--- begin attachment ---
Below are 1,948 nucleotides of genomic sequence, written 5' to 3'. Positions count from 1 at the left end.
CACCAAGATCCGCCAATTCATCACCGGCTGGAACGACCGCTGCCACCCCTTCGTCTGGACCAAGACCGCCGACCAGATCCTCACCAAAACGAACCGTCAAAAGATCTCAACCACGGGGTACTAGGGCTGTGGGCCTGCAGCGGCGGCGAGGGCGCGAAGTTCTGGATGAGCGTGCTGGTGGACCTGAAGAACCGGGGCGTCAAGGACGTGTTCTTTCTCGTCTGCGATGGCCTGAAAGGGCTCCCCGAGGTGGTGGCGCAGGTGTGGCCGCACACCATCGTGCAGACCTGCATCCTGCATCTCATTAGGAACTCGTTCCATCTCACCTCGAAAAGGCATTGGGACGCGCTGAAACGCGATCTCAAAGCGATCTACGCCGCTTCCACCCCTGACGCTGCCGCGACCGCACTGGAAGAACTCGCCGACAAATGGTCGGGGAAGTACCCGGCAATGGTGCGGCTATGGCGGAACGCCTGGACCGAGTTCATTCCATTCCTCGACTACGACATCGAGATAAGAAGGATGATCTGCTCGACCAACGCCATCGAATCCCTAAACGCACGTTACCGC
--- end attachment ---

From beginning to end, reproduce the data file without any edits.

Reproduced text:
Below are 1,948 nucleotides of genomic sequence, written 5' to 3'. Positions count from 1 at the left end.
CACCAAGATCCGCCAATTCATCACCGGCTGGAACGACCGCTGCCACCCCTTCGTCTGGACCAAGACCGCCGACCAGATCCTCACCAAAACGAACCGTCAAAAGATCTCAACCACGGGGTACTAGGGCTGTGGGCCTGCAGCGGCGGCGAGGGCGCGAAGTTCTGGATGAGCGTGCTGGTGGACCTGAAGAACCGGGGCGTCAAGGACGTGTTCTTTCTCGTCTGCGATGGCCTGAAAGGGCTCCCCGAGGTGGTGGCGCAGGTGTGGCCGCACACCATCGTGCAGACCTGCATCCTGCATCTCATTAGGAACTCGTTCCATCTCACCTCGAAAAGGCATTGGGACGCGCTGAAACGCGATCTCAAAGCGATCTACGCCGCTTCCACCCCTGACGCTGCCGCGACCGCACTGGAAGAACTCGCCGACAAATGGTCGGGGAAGTACCCGGCAATGGTGCGGCTATGGCGGAACGCCTGGACCGAGTTCATTCCATTCCTCGACTACGACATCGAGATAAGAAGGATGATCTGCTCGACCAACGCCATCGAATCCCTAAACGCACGTTACCGC